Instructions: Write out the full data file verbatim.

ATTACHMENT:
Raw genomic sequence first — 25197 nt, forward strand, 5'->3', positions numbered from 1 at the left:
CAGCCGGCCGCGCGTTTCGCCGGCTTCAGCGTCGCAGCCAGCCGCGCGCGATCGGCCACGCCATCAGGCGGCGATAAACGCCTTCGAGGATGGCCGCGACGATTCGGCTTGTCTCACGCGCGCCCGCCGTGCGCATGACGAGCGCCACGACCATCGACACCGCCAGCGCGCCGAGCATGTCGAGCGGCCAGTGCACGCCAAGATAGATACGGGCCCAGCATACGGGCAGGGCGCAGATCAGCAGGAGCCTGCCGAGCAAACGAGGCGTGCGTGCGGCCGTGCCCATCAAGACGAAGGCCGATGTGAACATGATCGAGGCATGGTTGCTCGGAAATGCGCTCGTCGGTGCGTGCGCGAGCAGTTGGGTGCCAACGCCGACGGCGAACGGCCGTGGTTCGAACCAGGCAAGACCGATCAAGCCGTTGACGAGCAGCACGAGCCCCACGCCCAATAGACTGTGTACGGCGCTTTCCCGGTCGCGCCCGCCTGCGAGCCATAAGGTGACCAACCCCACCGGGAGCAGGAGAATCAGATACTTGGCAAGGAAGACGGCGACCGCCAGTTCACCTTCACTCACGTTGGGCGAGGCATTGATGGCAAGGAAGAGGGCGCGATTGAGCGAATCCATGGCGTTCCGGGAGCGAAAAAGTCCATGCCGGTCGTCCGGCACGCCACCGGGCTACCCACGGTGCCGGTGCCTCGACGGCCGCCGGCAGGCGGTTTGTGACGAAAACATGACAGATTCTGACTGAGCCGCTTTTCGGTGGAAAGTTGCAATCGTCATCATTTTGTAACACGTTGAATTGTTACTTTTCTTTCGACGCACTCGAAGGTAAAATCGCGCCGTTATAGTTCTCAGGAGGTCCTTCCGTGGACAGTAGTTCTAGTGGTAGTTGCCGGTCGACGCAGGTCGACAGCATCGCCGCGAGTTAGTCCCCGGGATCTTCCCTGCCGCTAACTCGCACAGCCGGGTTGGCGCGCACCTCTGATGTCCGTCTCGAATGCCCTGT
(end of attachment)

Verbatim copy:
Raw genomic sequence first — 25197 nt, forward strand, 5'->3', positions numbered from 1 at the left:
CAGCCGGCCGCGCGTTTCGCCGGCTTCAGCGTCGCAGCCAGCCGCGCGCGATCGGCCACGCCATCAGGCGGCGATAAACGCCTTCGAGGATGGCCGCGACGATTCGGCTTGTCTCACGCGCGCCCGCCGTGCGCATGACGAGCGCCACGACCATCGACACCGCCAGCGCGCCGAGCATGTCGAGCGGCCAGTGCACGCCAAGATAGATACGGGCCCAGCATACGGGCAGGGCGCAGATCAGCAGGAGCCTGCCGAGCAAACGAGGCGTGCGTGCGGCCGTGCCCATCAAGACGAAGGCCGATGTGAACATGATCGAGGCATGGTTGCTCGGAAATGCGCTCGTCGGTGCGTGCGCGAGCAGTTGGGTGCCAACGCCGACGGCGAACGGCCGTGGTTCGAACCAGGCAAGACCGATCAAGCCGTTGACGAGCAGCACGAGCCCCACGCCCAATAGACTGTGTACGGCGCTTTCCCGGTCGCGCCCGCCTGCGAGCCATAAGGTGACCAACCCCACCGGGAGCAGGAGAATCAGATACTTGGCAAGGAAGACGGCGACCGCCAGTTCACCTTCACTCACGTTGGGCGAGGCATTGATGGCAAGGAAGAGGGCGCGATTGAGCGAATCCATGGCGTTCCGGGAGCGAAAAAGTCCATGCCGGTCGTCCGGCACGCCACCGGGCTACCCACGGTGCCGGTGCCTCGACGGCCGCCGGCAGGCGGTTTGTGACGAAAACATGACAGATTCTGACTGAGCCGCTTTTCGGTGGAAAGTTGCAATCGTCATCATTTTGTAACACGTTGAATTGTTACTTTTCTTTCGACGCACTCGAAGGTAAAATCGCGCCGTTATAGTTCTCAGGAGGTCCTTCCGTGGACAGTAGTTCTAGTGGTAGTTGCCGGTCGACGCAGGTCGACAGCATCGCCGCGAGTTAGTCCCCGGGATCTTCCCTGCCGCTAACTCGCACAGCCGGGTTGGCGCGCACCTCTGATGTCCGTCTCGAATGCCCTGT